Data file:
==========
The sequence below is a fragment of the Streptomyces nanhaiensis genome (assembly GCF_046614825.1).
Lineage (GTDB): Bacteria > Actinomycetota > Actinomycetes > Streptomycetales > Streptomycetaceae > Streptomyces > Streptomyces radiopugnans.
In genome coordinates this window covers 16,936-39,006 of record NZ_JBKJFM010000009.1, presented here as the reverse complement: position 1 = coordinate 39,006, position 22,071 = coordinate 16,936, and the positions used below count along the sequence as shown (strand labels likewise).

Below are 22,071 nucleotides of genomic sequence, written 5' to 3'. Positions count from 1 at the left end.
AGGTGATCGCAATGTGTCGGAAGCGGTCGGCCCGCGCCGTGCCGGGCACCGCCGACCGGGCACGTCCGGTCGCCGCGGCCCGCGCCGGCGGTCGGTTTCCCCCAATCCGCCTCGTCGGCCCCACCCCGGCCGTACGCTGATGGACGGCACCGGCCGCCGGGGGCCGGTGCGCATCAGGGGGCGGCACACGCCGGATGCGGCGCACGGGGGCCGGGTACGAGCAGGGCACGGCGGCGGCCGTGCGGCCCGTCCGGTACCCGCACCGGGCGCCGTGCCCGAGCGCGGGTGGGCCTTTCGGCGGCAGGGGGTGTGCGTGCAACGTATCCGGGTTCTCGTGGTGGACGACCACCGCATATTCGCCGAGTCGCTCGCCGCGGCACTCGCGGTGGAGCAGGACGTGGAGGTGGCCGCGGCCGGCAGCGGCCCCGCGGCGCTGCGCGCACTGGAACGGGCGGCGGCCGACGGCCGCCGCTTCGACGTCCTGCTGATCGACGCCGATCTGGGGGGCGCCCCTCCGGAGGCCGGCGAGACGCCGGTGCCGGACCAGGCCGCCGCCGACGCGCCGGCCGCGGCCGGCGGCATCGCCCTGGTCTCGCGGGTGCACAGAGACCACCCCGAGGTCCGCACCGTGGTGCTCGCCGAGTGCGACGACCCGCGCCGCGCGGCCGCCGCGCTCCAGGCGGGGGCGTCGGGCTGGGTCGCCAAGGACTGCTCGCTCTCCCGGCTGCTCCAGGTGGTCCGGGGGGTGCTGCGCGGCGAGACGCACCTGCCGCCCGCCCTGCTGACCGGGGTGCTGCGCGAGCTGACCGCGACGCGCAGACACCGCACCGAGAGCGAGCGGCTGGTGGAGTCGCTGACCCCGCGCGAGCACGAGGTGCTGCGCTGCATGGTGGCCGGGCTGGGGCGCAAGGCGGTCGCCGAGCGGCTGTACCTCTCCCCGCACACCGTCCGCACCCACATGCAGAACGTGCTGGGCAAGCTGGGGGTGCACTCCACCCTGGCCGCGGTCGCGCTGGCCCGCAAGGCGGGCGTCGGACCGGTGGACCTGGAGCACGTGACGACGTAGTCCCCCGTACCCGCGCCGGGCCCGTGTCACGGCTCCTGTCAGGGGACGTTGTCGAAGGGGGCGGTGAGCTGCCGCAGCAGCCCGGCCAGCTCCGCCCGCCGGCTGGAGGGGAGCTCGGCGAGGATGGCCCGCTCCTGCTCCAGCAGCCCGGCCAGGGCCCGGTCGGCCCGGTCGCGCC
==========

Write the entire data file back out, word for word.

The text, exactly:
The sequence below is a fragment of the Streptomyces nanhaiensis genome (assembly GCF_046614825.1).
Lineage (GTDB): Bacteria > Actinomycetota > Actinomycetes > Streptomycetales > Streptomycetaceae > Streptomyces > Streptomyces radiopugnans.
In genome coordinates this window covers 16,936-39,006 of record NZ_JBKJFM010000009.1, presented here as the reverse complement: position 1 = coordinate 39,006, position 22,071 = coordinate 16,936, and the positions used below count along the sequence as shown (strand labels likewise).

Below are 22,071 nucleotides of genomic sequence, written 5' to 3'. Positions count from 1 at the left end.
AGGTGATCGCAATGTGTCGGAAGCGGTCGGCCCGCGCCGTGCCGGGCACCGCCGACCGGGCACGTCCGGTCGCCGCGGCCCGCGCCGGCGGTCGGTTTCCCCCAATCCGCCTCGTCGGCCCCACCCCGGCCGTACGCTGATGGACGGCACCGGCCGCCGGGGGCCGGTGCGCATCAGGGGGCGGCACACGCCGGATGCGGCGCACGGGGGCCGGGTACGAGCAGGGCACGGCGGCGGCCGTGCGGCCCGTCCGGTACCCGCACCGGGCGCCGTGCCCGAGCGCGGGTGGGCCTTTCGGCGGCAGGGGGTGTGCGTGCAACGTATCCGGGTTCTCGTGGTGGACGACCACCGCATATTCGCCGAGTCGCTCGCCGCGGCACTCGCGGTGGAGCAGGACGTGGAGGTGGCCGCGGCCGGCAGCGGCCCCGCGGCGCTGCGCGCACTGGAACGGGCGGCGGCCGACGGCCGCCGCTTCGACGTCCTGCTGATCGACGCCGATCTGGGGGGCGCCCCTCCGGAGGCCGGCGAGACGCCGGTGCCGGACCAGGCCGCCGCCGACGCGCCGGCCGCGGCCGGCGGCATCGCCCTGGTCTCGCGGGTGCACAGAGACCACCCCGAGGTCCGCACCGTGGTGCTCGCCGAGTGCGACGACCCGCGCCGCGCGGCCGCCGCGCTCCAGGCGGGGGCGTCGGGCTGGGTCGCCAAGGACTGCTCGCTCTCCCGGCTGCTCCAGGTGGTCCGGGGGGTGCTGCGCGGCGAGACGCACCTGCCGCCCGCCCTGCTGACCGGGGTGCTGCGCGAGCTGACCGCGACGCGCAGACACCGCACCGAGAGCGAGCGGCTGGTGGAGTCGCTGACCCCGCGCGAGCACGAGGTGCTGCGCTGCATGGTGGCCGGGCTGGGGCGCAAGGCGGTCGCCGAGCGGCTGTACCTCTCCCCGCACACCGTCCGCACCCACATGCAGAACGTGCTGGGCAAGCTGGGGGTGCACTCCACCCTGGCCGCGGTCGCGCTGGCCCGCAAGGCGGGCGTCGGACCGGTGGACCTGGAGCACGTGACGACGTAGTCCCCCGTACCCGCGCCGGGCCCGTGTCACGGCTCCTGTCAGGGGACGTTGTCGAAGGGGGCGGTGAGCTGCCGCAGCAGCCCGGCCAGCTCCGCCCGCCGGCTGGAGGGGAGCTCGGCGAGGATGGCCCGCTCCTGCTCCAGCAGCCCGGCCAGGGCCCGGTCGGCCCGGTCGCGCC